The Disneyland Resort pumped another $600,000 Wednesday toward influencing the Anaheim City Council election, surpassing its previous spending record with more than $1.5 million spent so far this year.
Voice of OC reported Wednesday that the company donated $635,000 to Support Our Anaheim Resort (SOAR), a political action committee supporting a slate of three city council candidates. Disney also contributed $304,160 to oppose a minimum wage initiative sponsored by local worker unions, before the measure qualified for the ballot in June.
The new contribution from Disney Wednesday, which was reported on the Secretary of State’s campaign finance website, brings the company’s total contributions to SOAR to $1,235,000. The company has spent more than $1.5 million on Anaheim races this year.
In 2016, Disney spent $1.22 million on the Anaheim election, according to the Los Angeles Times.
The Los Angeles Times reported Thursday that resort worker unions have also spent about $1.5 million in Anaheim elections so far.
Disney is backing three candidates for city council: local business owner Mitch Caldwell in District 3; home care services company owner Trevor O’Neil, in District 6; and former city councilman Jordan Brandman, who ran in District 3 in 2016 and recently moved in order to run in District 2.
The company has separately contributed to the campaigns of those three candidates as well as two candidates for mayor, Harry Sidhu and Lorri Galloway.
A spokesperson for Disney did not immediately respond to a request for comment Thursday morning.
Spokeswoman Suzi Brown said Wednesday the company invests in city elections because “we care deeply about the city and its future.”
“That’s why we support candidates who will address the vital issues facing Anaheim and understand that a strong resort district means new jobs, increased investment and economic vitality, which benefits the entire city, its residents and neighborhoods,” Brown said.
2018 is already a record-breaking year for election spending in Anaheim. In addition to a termed-out mayor and three open city council seats, resort worker unions are spending heavily on three ballot initiatives.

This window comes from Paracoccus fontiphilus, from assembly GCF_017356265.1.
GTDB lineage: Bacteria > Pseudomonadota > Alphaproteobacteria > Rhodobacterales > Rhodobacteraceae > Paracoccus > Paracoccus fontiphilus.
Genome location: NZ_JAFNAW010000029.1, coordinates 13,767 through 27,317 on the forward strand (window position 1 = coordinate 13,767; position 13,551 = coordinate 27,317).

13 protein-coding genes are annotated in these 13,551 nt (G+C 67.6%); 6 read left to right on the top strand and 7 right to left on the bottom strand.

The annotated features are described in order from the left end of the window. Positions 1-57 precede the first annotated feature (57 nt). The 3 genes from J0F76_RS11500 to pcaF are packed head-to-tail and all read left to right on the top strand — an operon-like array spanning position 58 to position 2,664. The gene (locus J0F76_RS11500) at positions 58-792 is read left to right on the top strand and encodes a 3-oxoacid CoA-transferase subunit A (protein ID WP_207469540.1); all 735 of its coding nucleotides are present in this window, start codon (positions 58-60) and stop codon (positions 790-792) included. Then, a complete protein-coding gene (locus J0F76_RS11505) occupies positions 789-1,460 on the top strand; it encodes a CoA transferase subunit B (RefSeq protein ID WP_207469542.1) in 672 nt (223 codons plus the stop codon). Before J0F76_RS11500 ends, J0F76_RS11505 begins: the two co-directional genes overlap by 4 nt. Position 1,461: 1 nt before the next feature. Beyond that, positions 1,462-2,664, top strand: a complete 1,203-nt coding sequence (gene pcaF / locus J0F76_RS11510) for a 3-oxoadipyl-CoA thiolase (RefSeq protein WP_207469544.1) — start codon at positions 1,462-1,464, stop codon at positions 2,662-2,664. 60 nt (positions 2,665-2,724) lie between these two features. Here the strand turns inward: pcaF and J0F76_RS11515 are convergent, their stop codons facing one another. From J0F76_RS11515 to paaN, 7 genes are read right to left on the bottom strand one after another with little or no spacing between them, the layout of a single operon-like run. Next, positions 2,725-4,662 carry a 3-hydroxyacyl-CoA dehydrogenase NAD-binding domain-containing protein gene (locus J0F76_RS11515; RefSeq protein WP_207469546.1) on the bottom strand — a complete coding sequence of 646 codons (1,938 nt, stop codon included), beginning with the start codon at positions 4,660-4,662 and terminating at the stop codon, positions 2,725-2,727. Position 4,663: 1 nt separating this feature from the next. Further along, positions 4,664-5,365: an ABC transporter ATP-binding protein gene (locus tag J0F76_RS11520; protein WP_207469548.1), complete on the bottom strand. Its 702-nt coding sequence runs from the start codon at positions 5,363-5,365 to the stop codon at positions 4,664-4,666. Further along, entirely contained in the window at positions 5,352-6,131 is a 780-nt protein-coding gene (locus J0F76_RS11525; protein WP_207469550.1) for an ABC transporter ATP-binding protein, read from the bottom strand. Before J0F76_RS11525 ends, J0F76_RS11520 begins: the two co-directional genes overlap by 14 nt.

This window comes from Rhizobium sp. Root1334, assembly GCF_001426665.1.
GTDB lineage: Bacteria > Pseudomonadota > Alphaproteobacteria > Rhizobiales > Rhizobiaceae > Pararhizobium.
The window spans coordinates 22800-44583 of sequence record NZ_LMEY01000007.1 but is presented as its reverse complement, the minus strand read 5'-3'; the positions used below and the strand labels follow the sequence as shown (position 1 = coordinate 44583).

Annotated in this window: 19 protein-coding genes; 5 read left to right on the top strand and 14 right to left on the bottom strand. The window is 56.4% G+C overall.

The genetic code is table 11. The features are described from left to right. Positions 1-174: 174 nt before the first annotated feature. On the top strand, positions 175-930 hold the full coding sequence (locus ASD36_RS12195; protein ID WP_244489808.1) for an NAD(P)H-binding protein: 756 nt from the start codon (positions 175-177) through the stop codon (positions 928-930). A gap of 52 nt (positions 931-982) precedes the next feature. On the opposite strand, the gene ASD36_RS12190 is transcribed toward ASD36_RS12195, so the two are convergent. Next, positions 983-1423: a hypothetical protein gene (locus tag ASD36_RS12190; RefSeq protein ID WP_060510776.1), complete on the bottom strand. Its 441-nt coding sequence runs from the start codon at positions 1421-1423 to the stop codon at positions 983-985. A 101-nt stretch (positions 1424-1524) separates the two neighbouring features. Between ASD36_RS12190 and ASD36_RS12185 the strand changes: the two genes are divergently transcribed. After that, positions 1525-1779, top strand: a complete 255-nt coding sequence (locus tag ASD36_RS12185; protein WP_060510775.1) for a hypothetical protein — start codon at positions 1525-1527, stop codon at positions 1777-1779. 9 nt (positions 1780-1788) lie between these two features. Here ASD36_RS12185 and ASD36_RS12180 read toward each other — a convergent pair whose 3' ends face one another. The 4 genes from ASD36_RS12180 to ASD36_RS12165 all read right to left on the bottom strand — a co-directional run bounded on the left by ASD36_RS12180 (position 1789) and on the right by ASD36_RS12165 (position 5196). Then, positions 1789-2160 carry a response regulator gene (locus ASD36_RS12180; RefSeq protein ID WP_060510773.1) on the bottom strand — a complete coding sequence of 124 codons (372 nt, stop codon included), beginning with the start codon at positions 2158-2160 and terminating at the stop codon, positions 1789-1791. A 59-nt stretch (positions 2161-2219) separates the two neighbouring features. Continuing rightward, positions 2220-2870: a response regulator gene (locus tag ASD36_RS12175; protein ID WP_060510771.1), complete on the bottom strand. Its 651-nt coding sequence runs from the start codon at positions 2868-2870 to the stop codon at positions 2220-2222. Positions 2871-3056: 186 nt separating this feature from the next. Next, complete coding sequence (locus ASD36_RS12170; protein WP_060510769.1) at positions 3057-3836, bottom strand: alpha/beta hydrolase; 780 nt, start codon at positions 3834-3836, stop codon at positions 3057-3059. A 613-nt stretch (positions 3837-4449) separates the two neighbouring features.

Measures J and K, if opposed, would invalidate development agreements for two luxury hotel projects by the Wincome Group which are receiving city subsidies. UNITE-HERE Local 11, a hotel workers’ union, gathered signatures for the initiative in 2016 after failed attempts to secure contracts with the company.
Another initiative sponsored by UNITE-HERE and a coalition of Disney worker unions, Measure L, would require any company in the Anaheim Resort district receiving tax rebates from the city to pay a minimum wage of $18 an hour by 2022, with the hourly minimum wage increasing by at least two percent each year after, depending on the cost of living.
The Disneyland Resort cancelled two subsidy agreements that would have ensured the measure applies to them, although there is disagreement over whether a third subsidy deal established in the 1990s would require the company to pay the higher minimum wage.
The measure is otherwise believed to apply to the two Wincome Group hotels, two hotels by developer William O’Connell, the GardenWalk Mall and the Doubletree Hotel. If Measure L passes, it’s likely the union or developers will sue over who it will apply to.
In addition to the $1.5 million spent by Disney, local developers and the Anaheim Chamber of Commerce have spent more than $400,000 against the wage initiative.
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